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State education leaders push for cancellation of teacher job evaluations

Patty Kolodnicki, a ninth-grade math teacher in Levittown,

Patty Kolodnicki, a ninth-grade math teacher in Levittown, is against teacher evaluations being done for this school year. Credit: Danielle Silverman

State education leaders are pressing for cancellation of this year's teacher job evaluations on grounds that such ratings are virtually impossible to carry out, now that schools have been closed and tests suspended in response to the COVID-19 pandemic.

Supporters of statewide cancellation warn that time for a decision is running short, especially in the case of probationary teachers who, under law, cannot earn occupational tenure without formal evaluations. Such teachers are supposed to receive notice of whether they met tenure requirements around the end of April.

New York State’s evaluation system, known as Annual Professional Performance Review, or APPR, extends to about 250,000 teachers and principals statewide, including 40,000 on Long Island. Ratings are based on a combination of classroom observations and scores from student tests, neither of which can be conducted when schools are closed. 

Patty Kolodnicki, a ninth grade math teacher in Levittown, noted that students now homebound across the Island are heavily dependent on laptop computers and Wi-Fi connections to complete homework assignments. Any breakdowns in technology can hurt students’ performance and teachers’ efforts to instruct, Kolodnicki observed.

“Students are facing serious inequities in terms of access to technology,” Kolodnicki said, referring to wide variations between the region’s 124 school districts in terms of high-tech capability. “For us to be evaluated based on a student’s situation right now would be completely unfair.”

Kolodnicki teaches at Levittown’s Division Avenue High School. She also serves as a district delegate to the statewide New York State United Teachers union, which supports suspension of this year’s evaluations.

Concerns over the digital gap between districts is reflected in results from a new poll of 1,200 parents sponsored by The Education Trust–New York, a Manhattan-based advocacy group. The survey found that 42% of parents in downstate suburban counties, which include Nassau and Suffolk, felt that lack of reliable high-speed internet service left them less than confident that their families could participate in distance learning.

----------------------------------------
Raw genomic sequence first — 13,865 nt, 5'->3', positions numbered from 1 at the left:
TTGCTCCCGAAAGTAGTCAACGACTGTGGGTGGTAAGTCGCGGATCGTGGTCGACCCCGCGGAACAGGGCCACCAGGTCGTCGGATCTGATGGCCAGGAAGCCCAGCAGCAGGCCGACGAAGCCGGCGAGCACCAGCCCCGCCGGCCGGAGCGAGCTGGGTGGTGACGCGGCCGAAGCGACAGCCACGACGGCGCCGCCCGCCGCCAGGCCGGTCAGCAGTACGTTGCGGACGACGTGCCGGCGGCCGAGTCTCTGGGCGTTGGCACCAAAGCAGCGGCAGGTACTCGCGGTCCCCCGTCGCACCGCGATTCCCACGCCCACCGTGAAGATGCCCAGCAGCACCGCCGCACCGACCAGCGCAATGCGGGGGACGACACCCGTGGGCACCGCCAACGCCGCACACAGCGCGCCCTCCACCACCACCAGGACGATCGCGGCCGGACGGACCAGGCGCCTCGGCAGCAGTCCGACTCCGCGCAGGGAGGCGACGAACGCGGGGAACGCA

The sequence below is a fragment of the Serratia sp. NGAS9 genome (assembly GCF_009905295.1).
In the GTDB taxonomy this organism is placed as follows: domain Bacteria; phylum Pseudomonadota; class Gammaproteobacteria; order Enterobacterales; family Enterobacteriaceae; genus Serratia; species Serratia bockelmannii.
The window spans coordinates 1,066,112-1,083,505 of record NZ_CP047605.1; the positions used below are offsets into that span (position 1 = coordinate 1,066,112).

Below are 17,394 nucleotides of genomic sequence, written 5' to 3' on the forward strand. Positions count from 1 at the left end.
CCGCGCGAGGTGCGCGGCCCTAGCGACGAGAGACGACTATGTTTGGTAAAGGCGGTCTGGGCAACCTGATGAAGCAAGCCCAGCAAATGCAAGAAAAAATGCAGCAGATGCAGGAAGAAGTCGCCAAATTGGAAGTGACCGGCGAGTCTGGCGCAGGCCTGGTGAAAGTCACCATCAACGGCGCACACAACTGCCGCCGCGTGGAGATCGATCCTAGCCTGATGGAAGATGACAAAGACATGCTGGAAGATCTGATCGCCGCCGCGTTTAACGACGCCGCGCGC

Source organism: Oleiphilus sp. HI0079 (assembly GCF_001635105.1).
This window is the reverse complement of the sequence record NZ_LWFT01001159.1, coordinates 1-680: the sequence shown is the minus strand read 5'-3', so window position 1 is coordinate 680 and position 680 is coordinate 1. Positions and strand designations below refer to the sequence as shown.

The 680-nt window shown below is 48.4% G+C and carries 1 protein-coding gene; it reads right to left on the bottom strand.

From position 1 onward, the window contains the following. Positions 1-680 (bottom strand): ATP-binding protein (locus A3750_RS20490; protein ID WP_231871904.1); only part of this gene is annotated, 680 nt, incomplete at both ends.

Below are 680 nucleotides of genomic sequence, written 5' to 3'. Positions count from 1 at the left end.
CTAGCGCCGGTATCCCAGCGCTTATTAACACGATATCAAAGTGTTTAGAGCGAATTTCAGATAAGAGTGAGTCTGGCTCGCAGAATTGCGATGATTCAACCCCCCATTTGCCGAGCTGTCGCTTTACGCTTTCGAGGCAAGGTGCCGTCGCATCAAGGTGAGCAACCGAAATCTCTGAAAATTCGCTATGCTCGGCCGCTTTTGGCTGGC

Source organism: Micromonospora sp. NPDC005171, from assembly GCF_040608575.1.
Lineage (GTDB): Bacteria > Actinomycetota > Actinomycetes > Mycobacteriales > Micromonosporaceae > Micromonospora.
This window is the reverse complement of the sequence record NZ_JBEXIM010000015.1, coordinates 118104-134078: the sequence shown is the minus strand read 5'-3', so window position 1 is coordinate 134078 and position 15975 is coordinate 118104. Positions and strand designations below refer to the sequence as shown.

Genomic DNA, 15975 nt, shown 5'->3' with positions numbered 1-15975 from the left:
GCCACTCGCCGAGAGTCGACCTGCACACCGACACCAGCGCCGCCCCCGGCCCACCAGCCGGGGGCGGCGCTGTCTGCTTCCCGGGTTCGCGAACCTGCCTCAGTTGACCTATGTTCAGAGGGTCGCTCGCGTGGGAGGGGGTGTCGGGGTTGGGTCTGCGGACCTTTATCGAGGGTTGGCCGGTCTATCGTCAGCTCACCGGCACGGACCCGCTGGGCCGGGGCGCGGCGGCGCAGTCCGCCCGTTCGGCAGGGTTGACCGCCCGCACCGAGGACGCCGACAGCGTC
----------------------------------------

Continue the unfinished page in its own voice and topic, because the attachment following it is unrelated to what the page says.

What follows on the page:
In Albany, state education officials, including the Board of Regents, are urging Gov. Andrew M. Cuomo to issue an executive order suspending APPR requirements. Last week, the interim education commissioner, Shannon Tahoe, who reports to the Regents, said her agency had taken up the issue with a representative of the governor’s office, but that no decision had yet been reached.

Tahoe referred to the state's tenure system, which requires that teachers recently hired must successfully complete annual evaluations as part of four-year probationary periods, before obtaining job tenure. Under law, teachers are supposed to be notified 60 days before the end of the school year, on June 30, about whether they met such requirements.

“We are coming up against that time frame, so I think, you know, a decision on this would need to be made fairly shortly,” Tahoe said during an interview on WCNY, an upstate public radio station.

Betty Rosa, chancellor of the Regents board, also participated in the interview. 

The push to cancel evaluations is the latest in a series of controversies that have dogged the APPR system since it was established in 2010.

Three years later, the state introduced rigorous new tests based on national Common Core standards, and scores from those tests became part of the evaluation system. Many teachers protested that tests had been rushed into place without adequate training.

Student failure rates climbed, triggering test boycotts which, at their peak, involved more than 50% of students in grades three through eight in Nassau and Suffolk. In 2019, state lawmakers responded by revising the APPR law and giving local school boards and their teacher unions greater control over choices of tests and approaches to evaluation. 

Robert Lowry, deputy director of the New York State Council of School Superintendents, is among the educational representatives who hope the state will reach a timely decision on canceling this year's teacher ratings.

“It’s as plain as day,” said Lowry, whose group represents more than 800 local administrators across the state. “Districts cannot complete these observations.”